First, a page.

So is this it for the high Kiwi dollar? Has it finally peaked? In the three weeks since the kiwi was nudging an all-time post-float high against the US dollar (at US88.36c) we've seen it tumble almost 3c.
At US85c we're still at historic highs but it looks more manageable. Has the spell been broken?
There are plenty of reasons why that might be the case but all the variables remain volatile.
Picking the top (or bottom) of a currency cycle is never a safe bet.
Reserve Bank Governor Graeme Wheeler last week delivered a well-timed double blow.
Despite putting the official cash rate up he sent a clear message that the bank would now pause and he warned that the kiwi was overvalued and hinted at currency intervention.
That was enough to push the dollar down on Thursday and it kept falling overnight.
It is plausible that the bank did actually intervene - selling off New Zealand dollars - to put some weight behind the words.
The bank will have recognised a window of weakness in the kiwi as lower dairy prices pushed it down and solid US corporate earnings drove confidence there and pushed the greenback up.
Once a central bank decides to exert pressure on the currency it has to do it hard and fast and ideally when it has the wind at its back.
But whether this translates into a sustained decline remains very much in the hands of the traders watching the US economy.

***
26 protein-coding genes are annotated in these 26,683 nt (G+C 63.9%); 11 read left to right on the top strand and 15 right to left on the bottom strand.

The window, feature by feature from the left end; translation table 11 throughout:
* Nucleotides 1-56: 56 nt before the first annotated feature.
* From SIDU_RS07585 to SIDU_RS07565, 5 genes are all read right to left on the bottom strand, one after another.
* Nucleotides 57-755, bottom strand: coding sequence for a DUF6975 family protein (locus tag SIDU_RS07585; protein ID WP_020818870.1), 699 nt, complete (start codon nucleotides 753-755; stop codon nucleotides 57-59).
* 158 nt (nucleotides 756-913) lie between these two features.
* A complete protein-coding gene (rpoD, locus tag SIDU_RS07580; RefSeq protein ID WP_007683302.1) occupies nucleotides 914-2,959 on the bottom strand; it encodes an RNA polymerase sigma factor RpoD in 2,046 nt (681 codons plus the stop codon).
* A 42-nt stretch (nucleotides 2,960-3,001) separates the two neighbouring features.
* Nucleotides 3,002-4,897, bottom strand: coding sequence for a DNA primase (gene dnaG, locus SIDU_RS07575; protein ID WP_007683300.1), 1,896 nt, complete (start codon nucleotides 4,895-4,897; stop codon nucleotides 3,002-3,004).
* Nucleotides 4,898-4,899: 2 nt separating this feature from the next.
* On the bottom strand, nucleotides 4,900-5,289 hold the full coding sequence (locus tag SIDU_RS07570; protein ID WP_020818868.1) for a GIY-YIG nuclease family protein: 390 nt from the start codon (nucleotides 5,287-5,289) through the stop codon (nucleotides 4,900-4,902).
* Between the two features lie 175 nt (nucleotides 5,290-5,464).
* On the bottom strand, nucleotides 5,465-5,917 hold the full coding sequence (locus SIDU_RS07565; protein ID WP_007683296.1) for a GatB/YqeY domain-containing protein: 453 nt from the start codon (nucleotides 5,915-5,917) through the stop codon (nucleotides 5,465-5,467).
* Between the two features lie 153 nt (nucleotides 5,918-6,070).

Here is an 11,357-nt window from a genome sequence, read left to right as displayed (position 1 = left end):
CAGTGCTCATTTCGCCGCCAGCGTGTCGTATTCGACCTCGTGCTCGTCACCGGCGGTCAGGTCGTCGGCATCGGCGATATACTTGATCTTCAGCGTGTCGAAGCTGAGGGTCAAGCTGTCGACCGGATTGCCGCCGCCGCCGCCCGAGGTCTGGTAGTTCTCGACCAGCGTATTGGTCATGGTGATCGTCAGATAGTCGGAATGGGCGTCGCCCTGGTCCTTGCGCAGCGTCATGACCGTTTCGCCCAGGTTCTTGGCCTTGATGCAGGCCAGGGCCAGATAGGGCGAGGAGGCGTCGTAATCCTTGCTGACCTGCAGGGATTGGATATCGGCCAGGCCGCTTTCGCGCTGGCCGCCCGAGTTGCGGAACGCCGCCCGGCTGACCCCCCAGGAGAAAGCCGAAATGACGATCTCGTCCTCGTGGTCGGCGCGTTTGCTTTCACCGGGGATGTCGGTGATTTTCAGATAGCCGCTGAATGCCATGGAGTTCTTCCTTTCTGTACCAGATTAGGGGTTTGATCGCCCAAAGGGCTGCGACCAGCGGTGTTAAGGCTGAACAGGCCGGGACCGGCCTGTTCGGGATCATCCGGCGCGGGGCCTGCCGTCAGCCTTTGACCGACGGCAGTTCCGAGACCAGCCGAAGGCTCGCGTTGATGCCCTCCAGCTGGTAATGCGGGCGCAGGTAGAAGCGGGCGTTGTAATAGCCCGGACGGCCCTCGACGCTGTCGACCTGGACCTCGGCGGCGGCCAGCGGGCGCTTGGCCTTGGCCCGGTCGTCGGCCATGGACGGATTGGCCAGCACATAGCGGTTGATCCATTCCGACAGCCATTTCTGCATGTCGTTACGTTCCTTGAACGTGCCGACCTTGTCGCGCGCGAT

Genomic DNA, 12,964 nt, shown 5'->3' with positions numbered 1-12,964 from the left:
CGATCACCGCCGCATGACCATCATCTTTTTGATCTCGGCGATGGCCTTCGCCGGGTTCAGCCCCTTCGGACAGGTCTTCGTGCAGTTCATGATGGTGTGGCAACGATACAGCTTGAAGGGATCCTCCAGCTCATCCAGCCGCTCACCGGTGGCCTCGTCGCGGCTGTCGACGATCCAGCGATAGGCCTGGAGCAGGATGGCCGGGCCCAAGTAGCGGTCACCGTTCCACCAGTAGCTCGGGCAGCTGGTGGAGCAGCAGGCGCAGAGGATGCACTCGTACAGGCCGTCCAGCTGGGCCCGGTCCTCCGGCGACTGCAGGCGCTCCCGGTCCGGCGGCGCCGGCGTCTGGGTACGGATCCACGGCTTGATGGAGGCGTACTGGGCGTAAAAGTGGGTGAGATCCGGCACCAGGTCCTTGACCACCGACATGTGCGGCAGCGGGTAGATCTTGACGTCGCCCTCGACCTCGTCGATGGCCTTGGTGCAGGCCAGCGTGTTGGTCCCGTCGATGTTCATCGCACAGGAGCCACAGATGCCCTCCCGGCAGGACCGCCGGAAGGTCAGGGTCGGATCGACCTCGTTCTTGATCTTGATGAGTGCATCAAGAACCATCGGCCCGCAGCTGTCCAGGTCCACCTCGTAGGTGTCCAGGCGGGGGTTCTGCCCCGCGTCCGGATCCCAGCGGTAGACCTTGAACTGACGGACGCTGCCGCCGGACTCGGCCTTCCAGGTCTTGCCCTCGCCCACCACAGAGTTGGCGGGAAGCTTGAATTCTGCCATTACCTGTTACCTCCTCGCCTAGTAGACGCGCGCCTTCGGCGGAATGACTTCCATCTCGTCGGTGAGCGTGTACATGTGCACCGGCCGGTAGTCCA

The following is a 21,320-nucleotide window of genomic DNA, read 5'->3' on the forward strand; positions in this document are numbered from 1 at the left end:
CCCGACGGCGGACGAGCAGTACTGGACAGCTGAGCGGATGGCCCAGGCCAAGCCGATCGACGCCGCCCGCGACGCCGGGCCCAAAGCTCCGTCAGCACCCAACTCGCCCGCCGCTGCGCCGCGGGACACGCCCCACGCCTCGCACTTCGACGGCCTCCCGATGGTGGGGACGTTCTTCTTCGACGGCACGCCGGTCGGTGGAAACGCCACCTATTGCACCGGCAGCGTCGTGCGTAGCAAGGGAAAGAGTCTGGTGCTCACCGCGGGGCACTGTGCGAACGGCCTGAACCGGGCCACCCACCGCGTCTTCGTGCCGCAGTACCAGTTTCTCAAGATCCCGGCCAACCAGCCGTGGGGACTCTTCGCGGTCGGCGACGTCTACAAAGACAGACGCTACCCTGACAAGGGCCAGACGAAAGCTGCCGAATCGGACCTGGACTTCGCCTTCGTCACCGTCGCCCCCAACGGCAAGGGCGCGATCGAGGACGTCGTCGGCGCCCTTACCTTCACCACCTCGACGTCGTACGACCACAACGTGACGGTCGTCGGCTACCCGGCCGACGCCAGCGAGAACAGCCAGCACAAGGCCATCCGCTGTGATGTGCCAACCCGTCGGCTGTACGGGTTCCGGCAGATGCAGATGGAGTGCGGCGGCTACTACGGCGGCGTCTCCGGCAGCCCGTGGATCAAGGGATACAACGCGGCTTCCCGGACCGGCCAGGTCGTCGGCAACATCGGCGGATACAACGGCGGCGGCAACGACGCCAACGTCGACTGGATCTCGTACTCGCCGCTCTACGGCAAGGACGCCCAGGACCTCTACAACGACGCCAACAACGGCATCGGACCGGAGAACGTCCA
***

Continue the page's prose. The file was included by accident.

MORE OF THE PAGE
There's no doubt the dominant expectation is that the US will continue to recover. But the timing remains impossible to predict.
On balance so far corporate earnings season in the US has been pretty good. Leading car company Ford beat expectations and reported record US earnings.
That sort of thing has huge symbolic value. But others, such as key retail stock Amazon, have underperformed.
That's been the story of the US economy for the past few years - mixed signals. A step forward, a step back, a step sideways.
There are high hopes that recovery may hit its straps this time which would mean a rising US dollar through the later part of this year.
Markets are going to keep reacting to every detail of economic data out of the US until they get a clear signal. That signal will be moves by the US Federal Reserve to ease its stimulus programme and raise rates.
Meanwhile the kiwi is facing downward pressure from falling dairy prices - one of the big indicators for international traders looking at our economy.
But the domestic economy remains strong. The Reserve Bank will likely have to start lifting rates again around the end of this year. If the US takes another stumble before then we may yet see the kiwi testing new highs.